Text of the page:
Zinc pyrithione

Zinc pyrithione (or pyrithione zinc) is a coordination complex of zinc. It has fungistatic (that is, it inhibits the division of fungal cells) and bacteriostatic (inhibits bacterial cell division) properties and is used in the treatment of seborrhoeic dermatitis.[2]

Zinc pyrithione
Zink-Pyrithion.svg
Zinc-pyrithione-dimer-3D-balls.png
Names
IUPAC name
bis(2-pyridylthio)zinc 1,1'-dioxide
Other names
ZnP, Pyrithione Zinc, Zinc OMADINE, ZnPT
Identifiers
3D model (JSmol)
ChEMBL
ChemSpider
ECHA InfoCard 100.033.324
UNII
Properties
C10H8N2O2S2Zn
Molar mass 317.70 g/mol
Appearance colourless solid
Melting point 240 °C (464 °F; 513 K) (decomposition)[1]
Boiling point decomposes
8 ppm (pH 7)
Pharmacology
D11AX12 (WHO)
Except where otherwise noted, data are given for materials in their standard state (at 25 °C [77 °F], 100 kPa).
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Infobox references

Structure of the compoundEdit

The pyrithione ligands, which are formally monoanions, are chelated to Zn2+ via oxygen and sulfur centers. In the crystalline state, zinc pyrithione exists as a centrosymmetric dimer (see figure), where each zinc is bonded to two sulfur and three oxygen centers.[3] In solution, however, the dimers dissociate via scission of one Zn-O bond.

This compound was first described in the 1930s.[4]

Pyrithione is the conjugate base derived from 2-mercaptopyridine-N-oxide (CAS# 1121-31-9), a derivative of pyridine-N-oxide.

UsesEdit

MedicalEdit

Zinc pyrithione can be used to treat dandruff and seborrhoeic dermatitis.[medical citation needed] It also has antibacterial properties and is effective against many pathogens from the Streptococcus and Staphylococcus genera.[medical citation needed] Its other medical applications include treatments of psoriasis, eczema, ringworm, fungus, athletes foot, dry skin, atopic dermatitis, tinea versicolor,[5] and vitiligo.[medical citation needed]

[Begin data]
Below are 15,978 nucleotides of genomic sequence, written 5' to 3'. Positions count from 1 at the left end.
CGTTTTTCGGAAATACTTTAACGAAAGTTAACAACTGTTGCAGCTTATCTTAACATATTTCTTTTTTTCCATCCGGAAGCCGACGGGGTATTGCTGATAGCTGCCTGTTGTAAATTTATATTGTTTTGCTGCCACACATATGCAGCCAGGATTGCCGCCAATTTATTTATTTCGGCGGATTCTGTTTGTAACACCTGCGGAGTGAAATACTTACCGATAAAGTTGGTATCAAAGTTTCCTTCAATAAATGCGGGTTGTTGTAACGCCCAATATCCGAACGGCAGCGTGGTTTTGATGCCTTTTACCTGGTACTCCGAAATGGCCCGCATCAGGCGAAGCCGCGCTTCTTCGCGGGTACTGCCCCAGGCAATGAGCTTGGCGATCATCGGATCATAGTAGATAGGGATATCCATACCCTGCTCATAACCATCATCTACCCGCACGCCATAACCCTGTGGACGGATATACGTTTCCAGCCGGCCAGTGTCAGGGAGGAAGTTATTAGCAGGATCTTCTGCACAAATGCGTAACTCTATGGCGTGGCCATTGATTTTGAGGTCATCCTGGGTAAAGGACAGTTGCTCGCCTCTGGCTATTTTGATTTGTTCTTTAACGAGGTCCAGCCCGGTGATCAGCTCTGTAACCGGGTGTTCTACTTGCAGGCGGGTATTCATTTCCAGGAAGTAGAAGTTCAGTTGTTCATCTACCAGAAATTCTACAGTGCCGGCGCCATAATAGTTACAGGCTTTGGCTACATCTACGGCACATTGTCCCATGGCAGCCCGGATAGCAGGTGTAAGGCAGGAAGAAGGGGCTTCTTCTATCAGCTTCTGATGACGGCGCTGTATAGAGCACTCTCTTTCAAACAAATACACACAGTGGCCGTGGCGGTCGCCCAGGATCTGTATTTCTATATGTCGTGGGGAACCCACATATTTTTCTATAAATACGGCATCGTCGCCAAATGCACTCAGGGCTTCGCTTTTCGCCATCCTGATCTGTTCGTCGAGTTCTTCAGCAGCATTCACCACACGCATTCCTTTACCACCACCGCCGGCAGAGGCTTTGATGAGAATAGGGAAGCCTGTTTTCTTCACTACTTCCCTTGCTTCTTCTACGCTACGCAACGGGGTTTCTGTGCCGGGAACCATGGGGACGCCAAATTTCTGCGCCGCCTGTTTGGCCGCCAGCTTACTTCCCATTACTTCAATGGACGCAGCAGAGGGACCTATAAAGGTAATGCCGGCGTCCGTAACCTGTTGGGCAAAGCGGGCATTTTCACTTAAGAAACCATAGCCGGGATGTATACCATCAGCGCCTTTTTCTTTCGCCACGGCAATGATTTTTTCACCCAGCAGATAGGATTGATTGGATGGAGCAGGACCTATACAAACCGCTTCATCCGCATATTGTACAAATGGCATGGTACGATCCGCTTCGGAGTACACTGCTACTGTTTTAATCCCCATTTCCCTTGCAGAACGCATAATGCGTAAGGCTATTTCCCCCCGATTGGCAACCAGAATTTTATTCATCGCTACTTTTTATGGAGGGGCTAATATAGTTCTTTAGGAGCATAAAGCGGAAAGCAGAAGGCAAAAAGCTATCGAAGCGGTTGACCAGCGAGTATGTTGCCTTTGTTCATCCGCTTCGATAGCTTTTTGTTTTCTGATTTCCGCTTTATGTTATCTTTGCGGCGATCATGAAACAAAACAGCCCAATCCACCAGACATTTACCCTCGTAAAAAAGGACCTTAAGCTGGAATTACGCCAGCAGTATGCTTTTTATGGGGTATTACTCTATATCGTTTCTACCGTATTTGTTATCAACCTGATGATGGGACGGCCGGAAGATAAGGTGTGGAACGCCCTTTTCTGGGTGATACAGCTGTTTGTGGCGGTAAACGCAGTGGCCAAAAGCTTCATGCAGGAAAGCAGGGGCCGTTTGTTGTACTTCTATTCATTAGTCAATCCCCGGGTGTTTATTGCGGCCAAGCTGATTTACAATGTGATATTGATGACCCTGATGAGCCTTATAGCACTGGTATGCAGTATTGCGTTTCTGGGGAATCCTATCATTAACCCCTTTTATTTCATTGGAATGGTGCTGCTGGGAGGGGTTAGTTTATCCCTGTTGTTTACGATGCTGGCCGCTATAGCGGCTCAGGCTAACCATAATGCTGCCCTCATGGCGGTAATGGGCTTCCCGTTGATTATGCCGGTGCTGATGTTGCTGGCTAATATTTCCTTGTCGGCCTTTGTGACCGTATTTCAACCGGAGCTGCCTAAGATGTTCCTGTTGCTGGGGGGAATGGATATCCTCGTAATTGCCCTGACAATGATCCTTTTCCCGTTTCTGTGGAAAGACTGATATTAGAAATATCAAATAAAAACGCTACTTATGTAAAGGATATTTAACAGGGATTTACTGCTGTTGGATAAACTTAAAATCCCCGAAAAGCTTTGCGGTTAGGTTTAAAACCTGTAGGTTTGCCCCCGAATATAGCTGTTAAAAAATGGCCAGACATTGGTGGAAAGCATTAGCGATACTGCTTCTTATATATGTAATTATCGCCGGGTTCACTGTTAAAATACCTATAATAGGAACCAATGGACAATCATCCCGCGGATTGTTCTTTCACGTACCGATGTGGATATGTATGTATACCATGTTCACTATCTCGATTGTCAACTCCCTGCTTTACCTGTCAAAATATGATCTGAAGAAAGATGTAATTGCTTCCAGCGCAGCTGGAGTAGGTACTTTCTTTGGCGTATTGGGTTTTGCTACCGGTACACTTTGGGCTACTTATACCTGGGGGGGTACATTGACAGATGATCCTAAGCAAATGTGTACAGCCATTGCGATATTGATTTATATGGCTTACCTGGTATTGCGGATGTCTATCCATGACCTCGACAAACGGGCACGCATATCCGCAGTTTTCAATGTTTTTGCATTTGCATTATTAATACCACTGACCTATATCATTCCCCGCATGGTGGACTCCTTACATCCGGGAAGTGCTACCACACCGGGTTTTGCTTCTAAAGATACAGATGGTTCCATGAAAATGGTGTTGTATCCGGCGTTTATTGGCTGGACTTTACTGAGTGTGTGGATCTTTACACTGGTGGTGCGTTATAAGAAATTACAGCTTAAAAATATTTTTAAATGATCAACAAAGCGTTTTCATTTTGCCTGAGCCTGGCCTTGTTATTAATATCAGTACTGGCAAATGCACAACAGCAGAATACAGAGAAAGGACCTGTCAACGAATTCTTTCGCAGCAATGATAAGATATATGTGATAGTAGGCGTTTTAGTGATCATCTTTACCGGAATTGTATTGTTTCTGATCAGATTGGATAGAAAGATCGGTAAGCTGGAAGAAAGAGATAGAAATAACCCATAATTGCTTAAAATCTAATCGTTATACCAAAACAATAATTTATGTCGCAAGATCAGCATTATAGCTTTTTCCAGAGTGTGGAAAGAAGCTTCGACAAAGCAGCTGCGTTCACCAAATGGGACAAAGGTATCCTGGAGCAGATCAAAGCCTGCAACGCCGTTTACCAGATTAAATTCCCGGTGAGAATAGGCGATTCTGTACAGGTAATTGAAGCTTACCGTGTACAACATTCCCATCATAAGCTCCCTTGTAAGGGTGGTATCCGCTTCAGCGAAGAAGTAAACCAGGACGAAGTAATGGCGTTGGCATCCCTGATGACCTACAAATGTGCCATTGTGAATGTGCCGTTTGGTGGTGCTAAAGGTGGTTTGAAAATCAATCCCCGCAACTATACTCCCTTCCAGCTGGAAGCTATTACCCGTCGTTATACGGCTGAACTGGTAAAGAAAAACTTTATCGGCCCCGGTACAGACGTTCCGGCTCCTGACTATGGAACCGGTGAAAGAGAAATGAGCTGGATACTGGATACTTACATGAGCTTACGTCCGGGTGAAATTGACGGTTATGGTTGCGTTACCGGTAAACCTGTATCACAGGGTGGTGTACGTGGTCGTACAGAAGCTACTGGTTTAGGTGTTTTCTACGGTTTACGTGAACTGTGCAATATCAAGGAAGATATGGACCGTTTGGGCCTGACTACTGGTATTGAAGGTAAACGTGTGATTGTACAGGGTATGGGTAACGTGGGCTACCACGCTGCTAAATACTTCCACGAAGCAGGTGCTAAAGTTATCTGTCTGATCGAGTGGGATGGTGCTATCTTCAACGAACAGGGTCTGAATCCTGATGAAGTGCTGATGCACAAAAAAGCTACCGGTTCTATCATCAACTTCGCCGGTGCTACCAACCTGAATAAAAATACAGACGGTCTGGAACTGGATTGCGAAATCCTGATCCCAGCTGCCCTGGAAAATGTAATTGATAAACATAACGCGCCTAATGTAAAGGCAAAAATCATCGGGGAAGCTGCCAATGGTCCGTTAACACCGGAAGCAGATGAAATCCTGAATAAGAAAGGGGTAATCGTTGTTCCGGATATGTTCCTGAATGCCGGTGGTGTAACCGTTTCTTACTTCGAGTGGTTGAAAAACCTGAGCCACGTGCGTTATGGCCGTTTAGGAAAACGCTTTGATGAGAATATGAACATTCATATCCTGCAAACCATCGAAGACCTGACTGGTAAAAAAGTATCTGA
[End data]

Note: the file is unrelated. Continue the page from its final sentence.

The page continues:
In paintEdit

Due to its low solubility in water (8 ppm at neutral pH), zinc pyrithione is suitable for use in outdoor paints and other products that provide protection against mildew and algae. It is an effective algaecide. It is chemically incompatible with paints relying on metal carboxylate curing agents. When used in latex paints with water containing high amount of iron, a sequestering agent that will preferentially bind the iron ions is needed. Its decomposition by ultraviolet light is slow, providing years of protection even against direct sunlight.

In spongesEdit

Zinc pyrithione is also used as an antibacterial treatment for household sponges, most notably by the 3M Corporation.[6]

In clothingEdit

A process to apply zinc pyrithione to cotton with washable results was patented in the United States in 1984.[7] Zinc pyrithione is now used to prevent microbe growth in polyester.[8] Textiles with applied zinc pyrithione protect against odor-causing microorganisms. Export of antimicrobial textiles reached US$497.4 million in 2015.[9]

Mechanism of actionEdit

Its antifungal effect is thought to derive from its ability to disrupt membrane transport by blocking the proton pump that energizes the transport mechanism.[10]

Health effectsEdit

Zinc pyrithione is approved for over-the-counter topical use in the United States as a treatment for dandruff and is the active ingredient in several antidandruff shampoos. In its industrial forms and strengths, it may be harmful by contact or ingestion. Zinc pyrithione can trigger a variety of responses, such as DNA damage in skin cells.[11]

See alsoEdit

ReferencesEdit

  1. ^ Thieme Chemistry (Hrsg.): Römpp Online. Version 3.1. Georg Thieme Verlag, Stuttgart 2007.
  2. ^ Brayfield, A, ed. (23 September 2011). "Pyrithione Zinc". Martindale: The Complete Drug Reference. Pharmaceutical Press. Retrieved 28 March 2014.
  3. ^ Barnett, B. L.; Kretschmar, H. C.; Hartman, F. A. (1977). "Structural characterization of bis(N-oxopyridine-2-thionato)zinc(II)". Inorg. Chem. 16 (8): 1834–8. doi:10.1021/ic50174a002.
  4. ^ "astate.edu". Archived from the original on 2007-06-21. Retrieved 2007-08-24.
  5. ^ Faergemann, J. American Journal of Clinical Dermatology (2000). "Management of Seborrheic Dermatitis and Pityriasis Versicolor". American Journal of Clinical Dermatology. 1 (2): 75–80. doi:10.2165/00128071-200001020-00001. ISSN 1175-0561. PMID 11702314. S2CID 43516330.
  6. ^ Notice of Filing a Pesticide Petition to Establish
  7. ^ US US4443222A, Morris; Cletus E. & Welch; Clark M., issued 17 April 1984, assigned to The United States of America as represented by the Secretary of Agriculture 
  8. ^ "Zptech, Zinc Antimicrobrial Protection For Textiles". Microban. Retrieved 28 June 2020.
  9. ^ Jain, Anil Kumar; Tesema, Addisu Ferede. "Development of antimicrobial textiles using zinc pyrithione". ResearchGate. Retrieved 28 June 2020.
  10. ^ Chandler CJ, Segel IH (1978). "Mechanism of the Antimicrobial Action of Pyrithione: Effects on Membrane Transport, ATP Levels, and Protein Synthesis". Antimicrob. Agents Chemother. 14 (1): 60–8. doi:10.1128/aac.14.1.60. PMC 352405. PMID 28693.
  11. ^ Leading references: Lamore SD, Cabello CM, Wondrak GT (May 2010). "The topical antimicrobial zinc pyrithione is a heat shock response inducer that causes DNA damage and PARP-dependent energy crisis in cultured human skin cells". Cell Stress Chaperones. 15 (3): 309–22. doi:10.1007/s12192-009-0145-6. PMC 2866994. PMID 19809895.

External linksEdit